Throughout the 1950s, African Americans in Wilcox County attempted to register to vote, called on local and state governments to improve black schools, and continually pushed for better treatment from their white neighbors. According to Fleming, their activity met with little success. The author claims that, especially after the Supreme Court's decision in Brown v. Board of Education, white resistance in Wilcox County was fierce. Local whites were quick to form a White Citizens' Council, and it became "an important part of their community" (p. 128).
In the 1960s, local activism combined with the labors of national civil rights organizations, such as the Student Non-Violent Coordinating Committee (SNCC) and the Southern Christian Leadership Conference (SCLC). Fleming's description of grassroots organizing by the SNCC in Wilcox County is an informative and valuable contribution to the history of the organization. The author accurately depicts the difficulty of civil rights activism in the Alabama black belt while simultaneously exposing the political infighting caused by class-based and generational divisions within the black community.
Fleming's work is also proficient in its discussion of the limited success of African-American attempts to create a more egalitarian electoral process and in describing the failure to ever bring about meaningful school integration in Wilcox County. She points out that after a brief period of minimal desegregation, the county's schools re-segregated and most of the white students attended an all-white private school. As one of Fleming's interviewees noted several years ago, "It's 2002 and we're still segregated" (p. 292).
Overall, In the Shadow of Selma is a successful attempt to personalize the African-American freedom struggle and to shed light on the movement in rural Alabama. Even so, there are several criticisms that can be made about the book.
As at least one other review has pointed out, Fleming is occasionally too reliant on oral history interview. Much of the book's narrative is derived solely from first- or second-hand accounts. Fleming rarely corroborates these accounts with contemporary sources. This is mostly due to the fact that many of these stories are previously untold and underreported, but, since the author also notes the significant attention Wilcox County received from the press during the demonstrations of the 1960s, it is likely that at least some of these protests were captured by journalistic accounts.
Also, Fleming's discussion of the white community is too often reduced to descriptions of individual acts of intimidation without adequately explaining the white power structure. The focus, of course, is on the African Americans who reside in Wilcox County, but much of their story is derived from their antagonistic relationship with the white powers there.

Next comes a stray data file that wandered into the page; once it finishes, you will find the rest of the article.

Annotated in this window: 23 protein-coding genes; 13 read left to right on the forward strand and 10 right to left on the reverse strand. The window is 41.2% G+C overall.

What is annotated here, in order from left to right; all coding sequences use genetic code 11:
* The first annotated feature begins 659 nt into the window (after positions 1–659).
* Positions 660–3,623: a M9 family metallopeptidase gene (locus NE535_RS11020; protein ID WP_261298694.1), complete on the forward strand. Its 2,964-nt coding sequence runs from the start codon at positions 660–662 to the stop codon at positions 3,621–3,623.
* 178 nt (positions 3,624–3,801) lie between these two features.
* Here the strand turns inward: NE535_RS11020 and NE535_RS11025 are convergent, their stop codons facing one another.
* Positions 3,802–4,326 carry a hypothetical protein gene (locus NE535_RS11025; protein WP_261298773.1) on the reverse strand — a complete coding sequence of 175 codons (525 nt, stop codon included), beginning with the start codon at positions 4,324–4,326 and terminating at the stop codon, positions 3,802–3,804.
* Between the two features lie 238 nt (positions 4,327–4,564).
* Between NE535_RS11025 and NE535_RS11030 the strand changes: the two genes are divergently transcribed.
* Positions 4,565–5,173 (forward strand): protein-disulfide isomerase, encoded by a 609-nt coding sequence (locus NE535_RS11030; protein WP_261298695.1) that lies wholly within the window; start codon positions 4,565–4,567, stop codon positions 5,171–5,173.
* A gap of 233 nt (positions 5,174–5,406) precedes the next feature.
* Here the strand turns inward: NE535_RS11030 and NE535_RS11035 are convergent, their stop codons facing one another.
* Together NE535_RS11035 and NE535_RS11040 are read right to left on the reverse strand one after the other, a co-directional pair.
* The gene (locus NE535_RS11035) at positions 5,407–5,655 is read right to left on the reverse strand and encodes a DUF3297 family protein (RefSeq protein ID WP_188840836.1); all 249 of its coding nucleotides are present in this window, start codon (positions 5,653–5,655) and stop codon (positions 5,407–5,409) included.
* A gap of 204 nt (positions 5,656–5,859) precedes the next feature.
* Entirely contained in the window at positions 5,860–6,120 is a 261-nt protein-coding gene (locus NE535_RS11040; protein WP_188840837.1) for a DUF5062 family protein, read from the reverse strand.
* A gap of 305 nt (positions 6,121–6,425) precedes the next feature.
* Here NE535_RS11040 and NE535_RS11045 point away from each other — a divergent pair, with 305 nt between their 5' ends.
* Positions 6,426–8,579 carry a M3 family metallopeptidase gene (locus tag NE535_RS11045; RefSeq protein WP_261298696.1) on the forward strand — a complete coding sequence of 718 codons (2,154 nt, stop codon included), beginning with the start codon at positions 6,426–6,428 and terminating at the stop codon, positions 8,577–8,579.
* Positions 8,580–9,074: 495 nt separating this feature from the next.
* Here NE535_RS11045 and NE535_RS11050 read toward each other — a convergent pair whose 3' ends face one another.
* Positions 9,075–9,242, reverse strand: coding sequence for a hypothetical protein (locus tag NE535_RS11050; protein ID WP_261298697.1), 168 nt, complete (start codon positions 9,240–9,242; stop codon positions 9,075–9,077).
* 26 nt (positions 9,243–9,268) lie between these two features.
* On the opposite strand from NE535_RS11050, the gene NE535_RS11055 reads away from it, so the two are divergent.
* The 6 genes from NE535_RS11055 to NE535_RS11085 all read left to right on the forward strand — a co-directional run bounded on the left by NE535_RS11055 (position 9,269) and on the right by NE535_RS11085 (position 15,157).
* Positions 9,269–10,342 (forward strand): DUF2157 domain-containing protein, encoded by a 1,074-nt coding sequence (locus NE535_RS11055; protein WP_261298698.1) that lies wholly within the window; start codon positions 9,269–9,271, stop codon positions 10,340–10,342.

Though Fleming discusses the demeaning aspects of racial etiquette for African Americans and the insistence from whites that blacks submit to the culture of segregation, she never fully describes how whites "managed" the Jim Crow system. For example, when the author describes the formation of a White Citizens' Council in Wilcox County, she notes how important the organization was to local whites, but never discusses the degree to which racial intimidation was organized through the Councils (pp. 127-128).
These are minor criticisms, however, when compared to what the book does well. Though historians have long ago abandoned a view of the civil rights movement that begins with the Brown decision and ends with the federal civil rights legislation of 1964 and 1965, that view persists in the public mind. Hopefully, Fleming's book will help correct this misinterpretation. The author skillfully recounts the continuity of black protests from the late nineteenth century to the present day with compelling personal histories. As one of Fleming's subjects succinctly put it, "We knew how to boycott a long time before Martin Luther King came in" (p. 94).
Fleming is also adept at demonstrating that violence played an important role in black protests (even during the so-called "non-violent" period of civil rights activism). The author mentions that many of the county's black residents carried guns (p. 144) and exposes numerous incidents of African Americans using violence or threats of violence to defend themselves against white intimidation. For instance, African Americans in Possum Bend once confronted a group of whites at gunpoint to prevent an attack on one member of the small black community (pp. 90-91).
Perhaps the most successful aspect of In the Shadow of Selma is Fleming's discussion of the divisions within Wilcox County's black communities. Class, ethnic, generational, and political differences are especially prevalent in the final two chapters of the book where Fleming focuses on the "post-movement" period. These chapters and the stories revealed in them are perhaps the most important in the book.
Fleming's case studies are vivid reminders that after the spotlight of national attention was lifted from Alabama in the late 1960s, the struggle for social justice and equality continued. They are also reminders of the continuation of poverty, educational inequality, and political disenfranchisement in the rural black belt.
. Charles Eagles, "Review of In the Shadow of Selma: The Continuing Struggle for Civil Rights in the Rural South," Alabama Review 58 (2005): pp. 141-144.
. See J. Douglas Smith, Managing White Supremacy: Race, Politics, and Citizenship in Jim Crow Virginia (Chapel Hill: University of North Carolina Press, 2002).
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John White. Review of Fleming, Cynthia Griggs, In the Shadow of Selma: The Continuing Struggle for Civil Rights in the Rural South.